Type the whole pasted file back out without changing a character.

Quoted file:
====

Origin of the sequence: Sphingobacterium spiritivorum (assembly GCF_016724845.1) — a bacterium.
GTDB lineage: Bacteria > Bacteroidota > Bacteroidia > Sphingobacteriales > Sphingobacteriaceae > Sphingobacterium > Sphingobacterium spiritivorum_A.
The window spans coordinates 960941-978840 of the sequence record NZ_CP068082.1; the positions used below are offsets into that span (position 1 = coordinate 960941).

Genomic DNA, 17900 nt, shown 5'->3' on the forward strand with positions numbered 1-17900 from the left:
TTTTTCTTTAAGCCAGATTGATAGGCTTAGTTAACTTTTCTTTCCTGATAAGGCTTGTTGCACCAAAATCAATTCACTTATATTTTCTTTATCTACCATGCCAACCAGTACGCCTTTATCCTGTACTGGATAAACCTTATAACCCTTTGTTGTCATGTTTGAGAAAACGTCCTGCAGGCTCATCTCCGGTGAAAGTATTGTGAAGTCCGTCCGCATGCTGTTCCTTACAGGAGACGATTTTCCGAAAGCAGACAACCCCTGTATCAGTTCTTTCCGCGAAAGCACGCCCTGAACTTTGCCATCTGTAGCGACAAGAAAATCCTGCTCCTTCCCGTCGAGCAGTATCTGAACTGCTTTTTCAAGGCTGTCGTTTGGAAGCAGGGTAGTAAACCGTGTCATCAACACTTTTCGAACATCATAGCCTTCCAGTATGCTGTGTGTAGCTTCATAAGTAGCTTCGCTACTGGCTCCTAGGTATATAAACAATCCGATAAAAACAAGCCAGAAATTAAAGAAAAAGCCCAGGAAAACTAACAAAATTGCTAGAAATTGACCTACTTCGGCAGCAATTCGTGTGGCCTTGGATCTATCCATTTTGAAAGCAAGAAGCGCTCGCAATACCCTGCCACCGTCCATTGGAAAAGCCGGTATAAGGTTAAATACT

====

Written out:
Origin of the sequence: Sphingobacterium spiritivorum (assembly GCF_016724845.1) — a bacterium.
GTDB lineage: Bacteria > Bacteroidota > Bacteroidia > Sphingobacteriales > Sphingobacteriaceae > Sphingobacterium > Sphingobacterium spiritivorum_A.
The window spans coordinates 960941-978840 of the sequence record NZ_CP068082.1; the positions used below are offsets into that span (position 1 = coordinate 960941).

Genomic DNA, 17900 nt, shown 5'->3' on the forward strand with positions numbered 1-17900 from the left:
TTTTTCTTTAAGCCAGATTGATAGGCTTAGTTAACTTTTCTTTCCTGATAAGGCTTGTTGCACCAAAATCAATTCACTTATATTTTCTTTATCTACCATGCCAACCAGTACGCCTTTATCCTGTACTGGATAAACCTTATAACCCTTTGTTGTCATGTTTGAGAAAACGTCCTGCAGGCTCATCTCCGGTGAAAGTATTGTGAAGTCCGTCCGCATGCTGTTCCTTACAGGAGACGATTTTCCGAAAGCAGACAACCCCTGTATCAGTTCTTTCCGCGAAAGCACGCCCTGAACTTTGCCATCTGTAGCGACAAGAAAATCCTGCTCCTTCCCGTCGAGCAGTATCTGAACTGCTTTTTCAAGGCTGTCGTTTGGAAGCAGGGTAGTAAACCGTGTCATCAACACTTTTCGAACATCATAGCCTTCCAGTATGCTGTGTGTAGCTTCATAAGTAGCTTCGCTACTGGCTCCTAGGTATATAAACAATCCGATAAAAACAAGCCAGAAATTAAAGAAAAAGCCCAGGAAAACTAACAAAATTGCTAGAAATTGACCTACTTCGGCAGCAATTCGTGTGGCCTTGGATCTATCCATTTTGAAAGCAAGAAGCGCTCGCAATACCCTGCCACCGTCCATTGGAAAAGCCGGTATAAGGTTAAATACT